Normal Conflict, or Bullying?
School friends bullying a sad boy in corridor at school

Normal Conflict, or Bullying?

By Kris Widmann

Relational aggression is a form of bullying that involves the way people use their power in relationships to control others. It is behavior that is meant to harm someone by damaging or manipulating his or her relationships with others. Relational aggression is motivated by wanting to be part of or stay in the “in” group, fearing being rejected or the next target, or needing a drama. Behavior — such as excluding other students, spreading gossip or rumors, eye rolling, taunting and name calling, building/breaking alliances and cyberbullying — are all forms of relational aggression. 

What a child may explain away as “I was only joking,” is often cruel and humiliating for the recipient, and children who form cliques that exclude others often don’t see themselves as part of this bullying group even though they are causing terrible pain to others. Unfortunately, the more our children engage in relational aggression, the less likely they are to be able to form healthy relationships when dating or as they become adults. 

In her book The Bully, the Bullied, and the Bystander, Barbara Coloroso defines bullying as a “conscious, willful and deliberate hostile activity, intended to harm.” Bullying is not about anger or even about conflict. Bullying is about contempt — a powerful feeling of dislike toward someone considered to be worthless, inferior or undeserving of respect.   “Contempt comes with three apparent psychological advantages that allow kids to harm others without feeling empathy, compassion or shame. These are:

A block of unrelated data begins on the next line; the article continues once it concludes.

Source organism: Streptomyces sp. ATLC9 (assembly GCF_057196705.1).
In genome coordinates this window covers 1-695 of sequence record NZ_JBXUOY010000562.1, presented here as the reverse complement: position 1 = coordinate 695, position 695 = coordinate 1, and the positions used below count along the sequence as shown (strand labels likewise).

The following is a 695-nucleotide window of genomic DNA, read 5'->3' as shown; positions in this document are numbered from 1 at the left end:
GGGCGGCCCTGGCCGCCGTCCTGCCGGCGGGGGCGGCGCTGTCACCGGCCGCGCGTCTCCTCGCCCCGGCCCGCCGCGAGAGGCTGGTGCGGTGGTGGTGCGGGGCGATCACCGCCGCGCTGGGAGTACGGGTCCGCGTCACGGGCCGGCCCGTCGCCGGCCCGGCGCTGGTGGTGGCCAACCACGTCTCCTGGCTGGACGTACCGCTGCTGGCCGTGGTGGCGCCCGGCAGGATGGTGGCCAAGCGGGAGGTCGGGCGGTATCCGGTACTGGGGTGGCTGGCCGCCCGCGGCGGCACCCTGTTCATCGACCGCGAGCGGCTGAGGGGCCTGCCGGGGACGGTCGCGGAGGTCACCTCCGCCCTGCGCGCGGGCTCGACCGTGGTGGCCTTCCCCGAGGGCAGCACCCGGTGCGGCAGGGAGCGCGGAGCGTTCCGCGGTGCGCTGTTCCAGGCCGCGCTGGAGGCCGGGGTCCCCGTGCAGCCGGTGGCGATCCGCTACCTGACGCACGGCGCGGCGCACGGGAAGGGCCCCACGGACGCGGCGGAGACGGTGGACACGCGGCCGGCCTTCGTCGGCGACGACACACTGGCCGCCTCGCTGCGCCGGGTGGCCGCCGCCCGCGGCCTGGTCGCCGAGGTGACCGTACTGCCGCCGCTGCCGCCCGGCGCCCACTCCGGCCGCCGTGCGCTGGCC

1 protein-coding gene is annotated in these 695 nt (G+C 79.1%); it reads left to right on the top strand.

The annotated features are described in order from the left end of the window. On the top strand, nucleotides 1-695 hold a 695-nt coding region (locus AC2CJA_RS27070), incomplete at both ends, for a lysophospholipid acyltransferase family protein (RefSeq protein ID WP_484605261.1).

• A sense of entitlement
  • An intolerance toward difference and an inability to empathize
  • A liberty to exclude, isolate or segregate another person

When a child is being bullied he usually will not tell anyone because he is ashamed, afraid of retaliation, doesn’t think anyone can or will help him, he has bought into the misperception that bullying is part of growing up, or he has learned that “ratting” on a peer is not cool. If your child is bullied:

Don’t

  • Don’t minimize, rationalize or explain away the bully’s behavior.
  • Don’t rush in to solve the problem for your child.
  • Don’t tell your child to ignore the bully. What they may hear is that you are going to ignore it.
  • Don’t tell your child to fight back.
  • Don’t confront the bully or the bully’s parents alone.

Do

  • Get across the following messages: I hear you; I am here for you; I believe you; you are not alone in this; it is not your fault.
  • Let them know that there are things that they can do.
  • Teach your child to stand up to the bully calmly.
  • Encourage your child to walk away.
  • Help your child build healthy relationships with others to form a support system.
  • Report the bullying to school personnel.

A child is more likely to be inoculated against being bullied if she has a strong sense of self, has at least one good friend, is able to successfully get into a group — and get out when it doesn’t serve her well.

The number of incidences of bullying can be lowered when we activate the bystanders.  These are the supporting cast who aid and abet the bully through acts of omission and commission. They stand idly by or look away, or they actively encourage the bully by laughing or join in and become one of a bunch of bullies. Teach your child the difference between normal conflict and bullying. Since much of bullying goes on “under the radar” of adults, a potent force is kids themselves showing bullies that they will not be looked up to, nor will their cruel behavior be condoned or tolerated. Kids need not be bystanders. They can become active witnesses, standing up for their peers, speaking out against injustices, and taking responsibility for what happened among them.

Kris Widmann has been a school counselor in Oregon, Washington and New Hampshire. She is the mother of two teenage boys. 

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